Find the Joy in Running as a Family This Thanksgiving
Confession: one of my favorite things about running is the chance to run on holidays or birthdays. It sounds silly, but it’s true. My family knows that this is such a part of who I am that they even threw a race-themed surprise party for me. The idea of people gathering together in anticipation of the big day ahead makes me smile from ear to ear. If you’re anything like me, I am the best version of myself after a run (even after the rough ones), leaving me the chance to enjoy the rest of the day with a clear head, happy heart, and hungry stomach.
One great part about this year’s 30th Annual YMCA of Greater Pittsburgh Turkey Trot presented by UPMC Health Plan is that you can make it fit your schedule. Cooking and know you only have a window of time before you have to prep the next item? Perfect. Lace up those shoes at the hour that works for you. Are you an essential worker (first off, thank you!) and know you can’t run on Thanksgiving but the Turkey Trot is a tradition? Pick a day that week and run, walk, skip. However and whenever you want to move, go for it! Just keep moving forward. It’s what we have tried to do all year, right? Let’s keep that momentum going.
Now onto the fun part, getting everyone involved. Virtual races have been an adjustment, there are no two ways about it, but with some creativity, they can be the start of some entertaining traditions for families of all sizes and ages. Here are some ideas of things to consider when planning your Virtual YMCA Turkey Trot:
Incorporate race day traditions: There’s nothing that says you can’t incorporate your favorite parts of race day into virtual races. Pick out your clothes ahead of time and photograph your flat runner (don’t forget to tag @RUNwithP3R in the pic). Eat your race morning meal that gets your mind and stomach in the mood to run.
Don’t forget your finish line traditions too! Take a picture with your medal, celebrate with an Eat n Park cookie, and even wear your medal all day. While the course is different, the accomplishment is not.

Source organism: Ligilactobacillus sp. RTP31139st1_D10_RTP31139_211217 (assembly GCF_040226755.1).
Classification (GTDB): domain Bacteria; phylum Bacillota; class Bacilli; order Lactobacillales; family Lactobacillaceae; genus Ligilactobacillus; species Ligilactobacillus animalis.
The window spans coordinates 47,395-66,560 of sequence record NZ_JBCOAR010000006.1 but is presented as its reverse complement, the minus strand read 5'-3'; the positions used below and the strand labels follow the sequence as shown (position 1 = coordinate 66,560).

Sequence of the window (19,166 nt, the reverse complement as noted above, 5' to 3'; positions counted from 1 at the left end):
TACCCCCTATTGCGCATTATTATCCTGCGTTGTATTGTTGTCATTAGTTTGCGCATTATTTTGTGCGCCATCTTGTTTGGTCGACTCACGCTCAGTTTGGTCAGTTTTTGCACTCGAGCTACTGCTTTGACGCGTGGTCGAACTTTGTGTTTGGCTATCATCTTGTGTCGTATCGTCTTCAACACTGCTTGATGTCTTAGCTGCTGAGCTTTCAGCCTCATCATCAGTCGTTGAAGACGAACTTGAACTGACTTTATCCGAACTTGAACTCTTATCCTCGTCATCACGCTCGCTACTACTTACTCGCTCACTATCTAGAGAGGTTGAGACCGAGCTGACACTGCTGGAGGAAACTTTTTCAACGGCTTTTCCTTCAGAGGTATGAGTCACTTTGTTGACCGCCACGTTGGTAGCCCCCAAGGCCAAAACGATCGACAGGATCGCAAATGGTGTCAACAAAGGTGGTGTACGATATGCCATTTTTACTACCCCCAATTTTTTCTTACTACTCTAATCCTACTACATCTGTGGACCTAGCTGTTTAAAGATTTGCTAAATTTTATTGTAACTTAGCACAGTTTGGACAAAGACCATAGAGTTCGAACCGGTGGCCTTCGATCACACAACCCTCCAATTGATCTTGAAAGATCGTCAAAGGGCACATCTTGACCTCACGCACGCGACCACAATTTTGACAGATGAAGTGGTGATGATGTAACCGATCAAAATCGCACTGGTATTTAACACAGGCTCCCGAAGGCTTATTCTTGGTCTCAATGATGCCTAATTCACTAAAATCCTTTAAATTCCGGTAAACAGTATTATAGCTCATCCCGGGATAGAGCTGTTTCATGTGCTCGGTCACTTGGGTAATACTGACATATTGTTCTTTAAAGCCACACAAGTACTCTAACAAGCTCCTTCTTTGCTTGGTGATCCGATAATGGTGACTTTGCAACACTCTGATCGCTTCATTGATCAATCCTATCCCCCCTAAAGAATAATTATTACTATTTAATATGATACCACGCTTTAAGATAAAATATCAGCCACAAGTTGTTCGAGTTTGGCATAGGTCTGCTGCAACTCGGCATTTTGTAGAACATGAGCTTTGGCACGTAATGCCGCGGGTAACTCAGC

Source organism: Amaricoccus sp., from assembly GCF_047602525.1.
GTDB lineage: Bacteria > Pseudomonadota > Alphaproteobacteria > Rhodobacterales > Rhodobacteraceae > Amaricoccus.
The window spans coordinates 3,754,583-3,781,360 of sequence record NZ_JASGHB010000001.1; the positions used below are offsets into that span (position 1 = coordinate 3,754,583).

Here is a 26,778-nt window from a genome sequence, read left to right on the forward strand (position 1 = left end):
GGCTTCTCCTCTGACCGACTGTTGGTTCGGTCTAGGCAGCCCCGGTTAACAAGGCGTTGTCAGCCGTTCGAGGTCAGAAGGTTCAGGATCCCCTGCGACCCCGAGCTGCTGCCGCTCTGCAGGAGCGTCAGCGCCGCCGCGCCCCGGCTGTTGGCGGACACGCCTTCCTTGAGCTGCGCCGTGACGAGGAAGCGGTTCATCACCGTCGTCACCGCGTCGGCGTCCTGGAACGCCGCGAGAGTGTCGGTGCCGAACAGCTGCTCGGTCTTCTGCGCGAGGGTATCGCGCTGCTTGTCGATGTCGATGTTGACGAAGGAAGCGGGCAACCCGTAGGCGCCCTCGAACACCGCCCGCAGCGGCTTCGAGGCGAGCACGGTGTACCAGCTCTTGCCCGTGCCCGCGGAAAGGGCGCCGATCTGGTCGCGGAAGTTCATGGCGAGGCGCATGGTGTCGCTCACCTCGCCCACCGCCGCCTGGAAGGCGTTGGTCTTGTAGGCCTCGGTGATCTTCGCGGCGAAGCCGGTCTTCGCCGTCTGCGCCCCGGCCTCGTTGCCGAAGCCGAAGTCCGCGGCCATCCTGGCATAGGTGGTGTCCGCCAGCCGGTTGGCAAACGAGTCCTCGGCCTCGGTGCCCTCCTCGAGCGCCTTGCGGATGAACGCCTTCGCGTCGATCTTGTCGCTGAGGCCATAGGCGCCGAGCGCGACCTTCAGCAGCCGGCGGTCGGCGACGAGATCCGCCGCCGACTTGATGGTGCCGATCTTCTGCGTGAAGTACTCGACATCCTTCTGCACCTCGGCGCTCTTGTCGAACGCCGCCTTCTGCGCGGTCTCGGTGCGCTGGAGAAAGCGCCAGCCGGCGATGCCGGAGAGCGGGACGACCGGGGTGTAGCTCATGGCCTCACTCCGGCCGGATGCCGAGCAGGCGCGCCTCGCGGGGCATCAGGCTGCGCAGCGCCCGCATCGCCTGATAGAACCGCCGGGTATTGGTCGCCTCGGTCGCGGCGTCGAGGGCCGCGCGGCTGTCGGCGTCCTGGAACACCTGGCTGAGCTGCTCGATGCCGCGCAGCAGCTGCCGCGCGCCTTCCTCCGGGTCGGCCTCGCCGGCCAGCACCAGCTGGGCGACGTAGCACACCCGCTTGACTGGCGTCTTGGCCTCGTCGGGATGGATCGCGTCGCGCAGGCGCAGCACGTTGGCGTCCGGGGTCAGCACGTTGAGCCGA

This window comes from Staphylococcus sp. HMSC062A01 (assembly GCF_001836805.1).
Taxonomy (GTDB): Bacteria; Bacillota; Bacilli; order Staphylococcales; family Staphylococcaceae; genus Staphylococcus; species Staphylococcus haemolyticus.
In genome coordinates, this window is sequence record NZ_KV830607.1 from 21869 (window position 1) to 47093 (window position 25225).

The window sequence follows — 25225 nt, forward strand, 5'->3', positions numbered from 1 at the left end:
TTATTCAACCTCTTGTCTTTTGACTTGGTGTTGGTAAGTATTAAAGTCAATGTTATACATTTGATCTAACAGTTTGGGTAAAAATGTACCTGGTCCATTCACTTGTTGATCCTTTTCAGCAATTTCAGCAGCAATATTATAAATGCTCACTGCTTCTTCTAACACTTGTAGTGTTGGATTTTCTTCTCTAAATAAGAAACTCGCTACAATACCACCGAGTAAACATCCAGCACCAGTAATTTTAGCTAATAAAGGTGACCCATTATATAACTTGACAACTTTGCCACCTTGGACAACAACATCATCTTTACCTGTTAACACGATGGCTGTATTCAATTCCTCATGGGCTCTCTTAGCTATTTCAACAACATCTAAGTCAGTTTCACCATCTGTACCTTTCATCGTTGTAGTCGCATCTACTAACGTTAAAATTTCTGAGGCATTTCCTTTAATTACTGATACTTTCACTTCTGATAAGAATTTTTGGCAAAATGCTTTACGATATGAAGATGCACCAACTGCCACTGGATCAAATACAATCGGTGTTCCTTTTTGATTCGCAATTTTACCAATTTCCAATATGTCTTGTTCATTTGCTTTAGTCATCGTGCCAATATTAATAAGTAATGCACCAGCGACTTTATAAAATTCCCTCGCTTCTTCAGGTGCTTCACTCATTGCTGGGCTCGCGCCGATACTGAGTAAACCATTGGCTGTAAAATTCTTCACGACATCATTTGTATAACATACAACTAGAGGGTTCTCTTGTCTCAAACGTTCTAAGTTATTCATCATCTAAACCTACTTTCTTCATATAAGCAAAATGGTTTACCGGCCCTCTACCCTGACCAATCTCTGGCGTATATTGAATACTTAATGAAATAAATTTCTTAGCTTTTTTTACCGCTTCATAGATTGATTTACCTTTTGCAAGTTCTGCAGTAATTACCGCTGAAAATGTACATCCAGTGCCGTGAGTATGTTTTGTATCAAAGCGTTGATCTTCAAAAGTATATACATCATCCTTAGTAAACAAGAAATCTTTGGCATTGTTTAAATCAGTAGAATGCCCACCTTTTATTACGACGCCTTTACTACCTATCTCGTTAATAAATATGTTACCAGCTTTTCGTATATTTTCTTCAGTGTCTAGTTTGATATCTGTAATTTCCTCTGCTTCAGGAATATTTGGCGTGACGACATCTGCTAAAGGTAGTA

My virtual race tradition that also happens during live races? I still tear up when I finish my virtual race. I know it’s not the traditional finish line, but I’m so grateful that despite what this year has thrown at us, I’m able to run and push myself, so I almost always shed a few tears.
Find an accessible course: If members of your group are new to running, a course full of hills might be intimidating. Find someplace that’s accessible for all levels, like a track or a trail. Just be mindful of appropriate social distancing.
Come together as a family for pre-race stretches: Encourage someone in your family to be the leader of stretches. My four-year-old daughter likes to lead us in stretches, which makes us laugh because 1) we’re not as flexible as she is and 2) her idea of stretches is entertaining. Are they what we’d typically do? Not quite, but it gives her a chance to lead, and us a chance to work on our summersaults, because, stretching.
Find joy in the run: This will mean different things for different people. Some runners, especially Turkey Trotters, love a good costume run. If costumes make you swoon, bring it to your virtual race. If costumes aren’t your thing, what else can you do to bring joy to your run? Talk about the triumphs of the year, what you’re looking forward to about the day ahead, or simply soak in the fact that you are spending some uninterrupted time with the family. Any combination of those things will spark joy to carry forward into your day.
There are so many opportunities to build this year’s Turkey Trot into longstanding and new traditions. How will you make this run unique for your family and carry elements into future races?